TFC reveals Halifax envy en route to Canadian Championship final

TORONTO – Michael Bradley and his Toronto FC teammates were dreaming of a road trip to Halifax in 2019.

As HFX Wanderers FC took on the Ottawa Fury in the third round of the newly-expanded Canadian Championship, Bradley admitted he and his teammates were pulling for one team over the other, if ever slightly.

“We have a tonne of respect for Ottawa, but … I know that when Ottawa were playing Halifax, there were a few of us who were hoping to see Halifax go through,” Bradley told reporters following a training session ahead of the 2019 Canadian Championship final vs. Montreal on Wednesday (7:30 p.m. ET/available on OneSoccer).

“To have a new experience and go there and play in a tight little stadium like that? That’s what these cups are all about,” Bradley added.

It’s not the first time that members of the Reds have expressed their intrigue in a trip to Canada’s east coast.

And, Toronto FC will, of course, have a fairly familiar final against the Montreal Impact, with the first leg at Stade Saputo on Wednesday providing Bradley’s team with all the platitudes and talking points that come when a meeting with this particular rival is concerned.

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If not for a penalty conceded here, or an open net miss there, perhaps Toronto FC would have found themselves at Wanderers Grounds, or even at Spruce Meadows or York Lions Stadium, where Cavalry FC and York9 FC also contended well.

But that’s the beauty of the expanded competition – there’s always next year, of course, and with that, there’s always the opportunity to match up against new opponents, a prospect the TFC captain relished.

“It’s so important for the competition itself, but also for football in Canada, that it’s a bigger tournament, that it’s a more open tournament, and that you have games in places like Calgary, Halifax, or Vancouver Island,” Bradley said, of the newly dubbed “Battle of the North” that makes up this expanded Canadian Championship.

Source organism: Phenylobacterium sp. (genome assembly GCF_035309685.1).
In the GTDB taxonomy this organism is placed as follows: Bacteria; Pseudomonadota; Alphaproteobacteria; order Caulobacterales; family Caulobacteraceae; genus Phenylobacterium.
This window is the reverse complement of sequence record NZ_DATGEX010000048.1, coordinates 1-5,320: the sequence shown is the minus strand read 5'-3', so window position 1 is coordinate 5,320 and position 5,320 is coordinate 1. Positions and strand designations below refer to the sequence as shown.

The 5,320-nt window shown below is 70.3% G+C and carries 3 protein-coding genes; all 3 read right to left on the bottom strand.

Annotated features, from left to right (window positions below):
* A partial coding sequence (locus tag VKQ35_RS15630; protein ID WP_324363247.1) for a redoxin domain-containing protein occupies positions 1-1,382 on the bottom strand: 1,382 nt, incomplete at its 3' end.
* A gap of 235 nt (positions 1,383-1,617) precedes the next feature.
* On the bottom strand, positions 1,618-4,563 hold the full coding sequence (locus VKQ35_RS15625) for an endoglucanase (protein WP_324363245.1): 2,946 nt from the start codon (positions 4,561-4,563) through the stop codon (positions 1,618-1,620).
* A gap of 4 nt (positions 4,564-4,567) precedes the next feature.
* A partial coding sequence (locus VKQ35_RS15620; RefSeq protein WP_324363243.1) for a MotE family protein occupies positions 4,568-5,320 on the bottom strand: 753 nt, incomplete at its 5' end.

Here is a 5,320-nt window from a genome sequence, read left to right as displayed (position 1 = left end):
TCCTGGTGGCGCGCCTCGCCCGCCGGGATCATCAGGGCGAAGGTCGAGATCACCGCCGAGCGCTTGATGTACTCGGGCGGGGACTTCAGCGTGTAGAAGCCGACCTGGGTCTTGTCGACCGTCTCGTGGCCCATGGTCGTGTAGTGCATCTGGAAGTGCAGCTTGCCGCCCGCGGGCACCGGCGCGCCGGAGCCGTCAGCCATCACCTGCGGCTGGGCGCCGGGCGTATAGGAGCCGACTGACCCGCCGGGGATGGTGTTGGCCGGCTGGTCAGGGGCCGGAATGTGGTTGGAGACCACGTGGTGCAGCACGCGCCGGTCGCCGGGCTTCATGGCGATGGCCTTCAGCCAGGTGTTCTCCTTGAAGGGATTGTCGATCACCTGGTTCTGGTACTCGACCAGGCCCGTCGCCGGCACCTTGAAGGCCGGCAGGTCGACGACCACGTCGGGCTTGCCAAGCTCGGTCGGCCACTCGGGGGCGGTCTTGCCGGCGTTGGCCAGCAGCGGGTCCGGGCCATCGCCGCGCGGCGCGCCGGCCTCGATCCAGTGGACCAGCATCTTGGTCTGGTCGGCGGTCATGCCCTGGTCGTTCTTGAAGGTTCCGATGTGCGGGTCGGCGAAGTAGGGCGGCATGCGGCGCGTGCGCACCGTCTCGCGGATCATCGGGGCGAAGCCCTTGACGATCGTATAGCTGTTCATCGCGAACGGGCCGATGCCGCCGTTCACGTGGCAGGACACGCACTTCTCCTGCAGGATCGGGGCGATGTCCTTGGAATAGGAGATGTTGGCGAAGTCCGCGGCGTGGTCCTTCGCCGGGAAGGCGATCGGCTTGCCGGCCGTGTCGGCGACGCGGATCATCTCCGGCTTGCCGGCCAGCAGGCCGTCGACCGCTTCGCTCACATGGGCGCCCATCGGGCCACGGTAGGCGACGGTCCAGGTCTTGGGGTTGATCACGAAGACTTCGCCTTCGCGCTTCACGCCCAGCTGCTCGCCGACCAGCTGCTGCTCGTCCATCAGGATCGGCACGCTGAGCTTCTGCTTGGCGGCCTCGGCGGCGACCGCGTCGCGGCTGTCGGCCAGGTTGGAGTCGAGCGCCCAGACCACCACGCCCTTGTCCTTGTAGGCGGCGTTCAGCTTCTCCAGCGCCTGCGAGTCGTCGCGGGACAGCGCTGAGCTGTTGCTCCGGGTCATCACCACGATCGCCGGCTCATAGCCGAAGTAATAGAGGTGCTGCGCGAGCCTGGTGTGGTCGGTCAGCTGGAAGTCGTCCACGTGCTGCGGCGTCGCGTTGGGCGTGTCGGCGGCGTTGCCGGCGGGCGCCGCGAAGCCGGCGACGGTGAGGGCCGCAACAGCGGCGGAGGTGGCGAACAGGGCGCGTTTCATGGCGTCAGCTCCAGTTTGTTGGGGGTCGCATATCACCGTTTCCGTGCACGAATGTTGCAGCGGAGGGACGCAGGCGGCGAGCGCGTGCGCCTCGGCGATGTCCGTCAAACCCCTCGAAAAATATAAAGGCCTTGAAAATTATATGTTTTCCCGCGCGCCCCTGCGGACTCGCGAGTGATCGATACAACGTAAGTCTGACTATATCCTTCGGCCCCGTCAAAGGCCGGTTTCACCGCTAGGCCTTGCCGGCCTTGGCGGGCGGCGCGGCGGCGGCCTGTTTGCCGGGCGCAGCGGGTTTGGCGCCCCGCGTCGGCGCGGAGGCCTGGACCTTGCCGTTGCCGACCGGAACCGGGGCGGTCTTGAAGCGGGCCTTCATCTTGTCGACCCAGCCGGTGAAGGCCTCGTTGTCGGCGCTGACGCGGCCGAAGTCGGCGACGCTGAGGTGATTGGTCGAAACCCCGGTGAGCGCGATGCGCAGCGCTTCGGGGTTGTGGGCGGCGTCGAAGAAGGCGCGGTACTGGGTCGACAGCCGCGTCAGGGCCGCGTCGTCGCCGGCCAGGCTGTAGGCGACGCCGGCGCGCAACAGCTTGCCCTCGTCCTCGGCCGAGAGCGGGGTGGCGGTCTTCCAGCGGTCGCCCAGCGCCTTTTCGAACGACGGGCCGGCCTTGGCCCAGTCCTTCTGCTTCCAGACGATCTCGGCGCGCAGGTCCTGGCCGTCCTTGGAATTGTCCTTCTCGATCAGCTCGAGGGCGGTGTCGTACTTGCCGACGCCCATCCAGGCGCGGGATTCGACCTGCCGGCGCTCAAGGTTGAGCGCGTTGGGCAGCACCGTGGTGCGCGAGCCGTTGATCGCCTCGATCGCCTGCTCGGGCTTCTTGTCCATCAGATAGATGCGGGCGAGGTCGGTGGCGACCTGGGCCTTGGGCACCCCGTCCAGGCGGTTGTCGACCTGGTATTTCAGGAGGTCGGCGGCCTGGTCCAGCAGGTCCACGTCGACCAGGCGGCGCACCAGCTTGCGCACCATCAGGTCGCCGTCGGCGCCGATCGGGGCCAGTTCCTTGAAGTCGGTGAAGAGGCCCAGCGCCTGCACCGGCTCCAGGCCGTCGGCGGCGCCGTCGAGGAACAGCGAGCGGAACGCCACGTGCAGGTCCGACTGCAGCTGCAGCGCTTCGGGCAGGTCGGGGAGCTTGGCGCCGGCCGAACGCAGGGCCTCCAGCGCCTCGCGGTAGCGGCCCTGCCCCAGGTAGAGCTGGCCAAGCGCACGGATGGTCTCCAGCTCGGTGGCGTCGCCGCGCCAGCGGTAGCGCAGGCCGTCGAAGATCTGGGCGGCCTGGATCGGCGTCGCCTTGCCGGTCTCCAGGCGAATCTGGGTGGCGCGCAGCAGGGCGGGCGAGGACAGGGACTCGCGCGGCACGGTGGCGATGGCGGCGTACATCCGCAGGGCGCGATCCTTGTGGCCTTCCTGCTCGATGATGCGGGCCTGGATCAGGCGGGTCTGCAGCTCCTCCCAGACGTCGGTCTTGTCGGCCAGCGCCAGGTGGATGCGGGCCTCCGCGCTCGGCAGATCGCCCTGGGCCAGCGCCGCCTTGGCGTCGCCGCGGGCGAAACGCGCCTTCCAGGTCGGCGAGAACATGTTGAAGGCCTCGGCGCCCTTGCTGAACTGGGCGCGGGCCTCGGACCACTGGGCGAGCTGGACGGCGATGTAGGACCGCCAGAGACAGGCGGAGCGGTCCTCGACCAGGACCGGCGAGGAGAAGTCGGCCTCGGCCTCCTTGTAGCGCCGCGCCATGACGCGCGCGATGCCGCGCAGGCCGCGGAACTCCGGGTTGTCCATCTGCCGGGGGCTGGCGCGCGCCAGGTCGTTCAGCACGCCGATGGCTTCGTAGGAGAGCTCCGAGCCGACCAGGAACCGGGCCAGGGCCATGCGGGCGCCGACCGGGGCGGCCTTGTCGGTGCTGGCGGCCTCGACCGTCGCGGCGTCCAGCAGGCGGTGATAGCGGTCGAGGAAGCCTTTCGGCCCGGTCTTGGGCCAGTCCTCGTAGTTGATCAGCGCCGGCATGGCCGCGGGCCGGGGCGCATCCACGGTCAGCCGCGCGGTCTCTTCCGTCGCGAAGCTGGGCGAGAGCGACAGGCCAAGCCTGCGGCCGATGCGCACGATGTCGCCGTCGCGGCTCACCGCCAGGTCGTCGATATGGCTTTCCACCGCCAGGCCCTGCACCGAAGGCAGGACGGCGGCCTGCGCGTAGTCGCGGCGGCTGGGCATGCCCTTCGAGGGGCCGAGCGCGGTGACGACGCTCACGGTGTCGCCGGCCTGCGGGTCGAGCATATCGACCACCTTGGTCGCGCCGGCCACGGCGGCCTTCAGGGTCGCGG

“The magic of any cup competition is the opportunity for ‘smaller’ teams to play bigger teams, and know that, on the day, anything can happen.”

Canadian Championship - HFX Wanderers FC vs Ottawa Fury FC - Wanderers Grounds, Halifax, Nova Scotia - July 10, 2019. HFX Wanderers FC Midfielder Ndzemdzela Langwa (20) and Ottawa Fury FC Forward Christiano Francois (17) battle for the ball. (Trevor MacMillan/CPL)
HFX Wanderers FC defender Ndzemdzela Langwa and Ottawa Fury FC forward Christiano Francois battle for the ball. (Trevor MacMillan/CPL).

Unlike the Impact or the Vancouver Whitecaps, Toronto FC didn’t have an opportunity to take on a Canadian Premier League team this season, the result of their higher seeding in the competition, coupled with Ottawa’s victory over the Wanderers.

But, that doesn’t mean TFC head coach Greg Vanney wasn’t watching … and, just maybe, planning for 2020, too.

“The CPL teams did great,” Vanney said. “They held their own against Vancouver, obviously, and Ottawa, and even Montreal. That’s exciting, because there’s a part of this you can never really calculate on paper, and that is when these teams that are, quote, ‘smaller’ get to play bigger clubs, there’s just such an emotional boost.

“You see it everywhere around the world. It doesn’t matter what the tournament is. Now, we’re seeing more of that, because there are more teams, and these teams are capable.”

Anyone catch his eye?

“I thought Calgary had a nice tournament,” Vanney answered. “They were very organized. They had some good experience on the field and they created a lot of problems for the teams. They were also pretty aggressive with their approach. They weren’t just sitting back and absorbing the ‘bigger’ teams; they went after the games. They did a great job. They were an impressive group, in terms of their soccer, and their approach tactically.”

It helps, of course, that Cavalry FC defeated the Whitecaps to set up a semi-final encounter with the Impact.

Vanney figures the more of that this tournament sees, the better.

“Seeing some of the results, and some of the performances by the CPL teams, I think it makes the tournament so much better,” he explained.

“The first iteration of CPL is something, but they’ll continue to learn and grow and get better, and this tournament in particular will only get better as the competition continues to grow and those teams become more solid and continue to build.”